Gender-bending comedy certainly exists in Japanese films, though it may not be mainstream. In Yosuke Fujita’s “Fuku-chan of FukuFuku Flats” (“Fukufukuso no Fukuchan,” 2014), popular female TV comedian Miyuki Oshima starred as a male house painter who becomes allergic to the opposite sex after being jilted by the girl of his dreams. She played the hero, quite convincingly, as a shy, ordinary guy.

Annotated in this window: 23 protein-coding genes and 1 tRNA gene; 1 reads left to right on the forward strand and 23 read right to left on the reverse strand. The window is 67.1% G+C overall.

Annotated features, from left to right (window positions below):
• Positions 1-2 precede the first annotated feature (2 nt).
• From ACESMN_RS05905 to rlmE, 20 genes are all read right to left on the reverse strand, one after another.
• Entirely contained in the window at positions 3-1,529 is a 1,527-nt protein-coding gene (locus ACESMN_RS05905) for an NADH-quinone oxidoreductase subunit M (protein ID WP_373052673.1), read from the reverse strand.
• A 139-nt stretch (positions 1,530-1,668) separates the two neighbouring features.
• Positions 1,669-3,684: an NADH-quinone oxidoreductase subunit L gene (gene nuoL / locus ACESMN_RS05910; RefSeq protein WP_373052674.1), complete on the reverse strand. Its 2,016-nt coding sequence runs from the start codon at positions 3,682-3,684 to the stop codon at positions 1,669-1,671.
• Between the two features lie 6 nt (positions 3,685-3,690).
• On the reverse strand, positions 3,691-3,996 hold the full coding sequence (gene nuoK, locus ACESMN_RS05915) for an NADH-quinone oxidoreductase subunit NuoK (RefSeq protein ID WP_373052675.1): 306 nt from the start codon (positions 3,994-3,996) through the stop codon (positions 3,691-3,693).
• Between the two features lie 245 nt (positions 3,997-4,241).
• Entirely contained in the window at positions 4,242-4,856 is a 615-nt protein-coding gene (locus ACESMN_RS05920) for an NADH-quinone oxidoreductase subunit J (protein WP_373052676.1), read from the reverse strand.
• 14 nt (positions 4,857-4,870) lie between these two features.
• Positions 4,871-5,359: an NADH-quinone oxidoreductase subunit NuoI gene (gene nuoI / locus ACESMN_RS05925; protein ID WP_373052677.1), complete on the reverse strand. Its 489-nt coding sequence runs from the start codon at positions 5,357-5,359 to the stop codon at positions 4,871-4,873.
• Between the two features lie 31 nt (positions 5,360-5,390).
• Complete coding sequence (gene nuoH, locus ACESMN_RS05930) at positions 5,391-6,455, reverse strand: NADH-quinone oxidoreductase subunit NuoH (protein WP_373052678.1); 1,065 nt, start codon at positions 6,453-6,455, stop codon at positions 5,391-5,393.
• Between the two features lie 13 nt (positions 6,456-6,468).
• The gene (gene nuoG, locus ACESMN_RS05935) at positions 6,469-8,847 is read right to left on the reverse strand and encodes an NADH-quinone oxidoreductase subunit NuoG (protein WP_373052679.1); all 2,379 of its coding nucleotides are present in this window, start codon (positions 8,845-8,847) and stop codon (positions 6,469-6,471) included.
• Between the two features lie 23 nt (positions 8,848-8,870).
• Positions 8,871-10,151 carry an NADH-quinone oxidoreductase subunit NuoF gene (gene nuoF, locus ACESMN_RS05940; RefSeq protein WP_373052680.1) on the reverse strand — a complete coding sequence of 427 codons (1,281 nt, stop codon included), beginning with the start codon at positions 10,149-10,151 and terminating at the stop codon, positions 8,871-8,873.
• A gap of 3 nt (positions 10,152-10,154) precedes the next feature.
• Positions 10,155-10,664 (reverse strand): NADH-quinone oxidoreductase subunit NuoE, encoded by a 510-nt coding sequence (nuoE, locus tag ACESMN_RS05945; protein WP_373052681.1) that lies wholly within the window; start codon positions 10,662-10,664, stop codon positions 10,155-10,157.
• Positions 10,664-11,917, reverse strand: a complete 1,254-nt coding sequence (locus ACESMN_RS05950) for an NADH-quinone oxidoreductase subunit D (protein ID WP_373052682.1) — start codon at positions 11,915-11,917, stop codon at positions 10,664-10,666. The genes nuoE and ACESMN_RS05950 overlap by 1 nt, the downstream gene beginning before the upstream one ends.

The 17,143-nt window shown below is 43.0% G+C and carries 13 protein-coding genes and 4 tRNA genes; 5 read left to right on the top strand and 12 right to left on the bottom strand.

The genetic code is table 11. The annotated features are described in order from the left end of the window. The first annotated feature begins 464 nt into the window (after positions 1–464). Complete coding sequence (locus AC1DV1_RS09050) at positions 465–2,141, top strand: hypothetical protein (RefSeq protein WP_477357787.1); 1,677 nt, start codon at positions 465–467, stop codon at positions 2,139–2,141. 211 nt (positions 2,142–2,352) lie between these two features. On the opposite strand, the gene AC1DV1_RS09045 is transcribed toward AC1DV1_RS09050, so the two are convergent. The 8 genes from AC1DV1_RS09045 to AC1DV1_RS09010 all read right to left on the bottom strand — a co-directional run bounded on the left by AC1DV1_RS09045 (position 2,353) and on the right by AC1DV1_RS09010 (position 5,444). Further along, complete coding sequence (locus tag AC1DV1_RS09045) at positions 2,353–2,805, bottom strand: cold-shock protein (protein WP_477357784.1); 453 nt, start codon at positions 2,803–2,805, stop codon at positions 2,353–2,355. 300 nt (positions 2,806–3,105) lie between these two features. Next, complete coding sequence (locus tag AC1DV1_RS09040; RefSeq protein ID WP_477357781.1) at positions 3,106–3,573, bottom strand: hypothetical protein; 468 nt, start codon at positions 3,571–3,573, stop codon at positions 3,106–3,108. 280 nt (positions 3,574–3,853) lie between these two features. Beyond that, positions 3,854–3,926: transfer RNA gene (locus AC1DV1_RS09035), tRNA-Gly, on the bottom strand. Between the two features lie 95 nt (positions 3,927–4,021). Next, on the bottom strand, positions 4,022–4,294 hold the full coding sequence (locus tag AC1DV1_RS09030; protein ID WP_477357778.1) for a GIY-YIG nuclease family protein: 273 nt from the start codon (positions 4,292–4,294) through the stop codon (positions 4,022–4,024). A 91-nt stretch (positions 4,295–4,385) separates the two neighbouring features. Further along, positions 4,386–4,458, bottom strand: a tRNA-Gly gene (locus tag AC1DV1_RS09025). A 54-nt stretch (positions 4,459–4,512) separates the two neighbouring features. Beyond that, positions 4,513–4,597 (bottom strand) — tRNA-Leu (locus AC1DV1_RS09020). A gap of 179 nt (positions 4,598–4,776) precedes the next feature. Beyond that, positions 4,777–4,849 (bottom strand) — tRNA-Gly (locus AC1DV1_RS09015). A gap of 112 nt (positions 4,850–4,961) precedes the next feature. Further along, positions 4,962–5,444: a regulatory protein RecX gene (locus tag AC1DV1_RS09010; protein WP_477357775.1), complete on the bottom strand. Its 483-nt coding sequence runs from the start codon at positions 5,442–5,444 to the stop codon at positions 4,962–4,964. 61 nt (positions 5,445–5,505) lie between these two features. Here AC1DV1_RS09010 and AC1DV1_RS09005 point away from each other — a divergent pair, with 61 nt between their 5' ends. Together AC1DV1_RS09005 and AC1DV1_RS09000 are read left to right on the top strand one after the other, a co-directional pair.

Based on a novel by Maiko Seo, Masahide Ichii’s “Our Meal for Tomorrow” is another offbeat romantic drama that also audaciously bends gender roles, but in the personalities of its two principals, not in its casting. (The English title that makes it sound like a foodie movie is a direct translation from the Japanese.)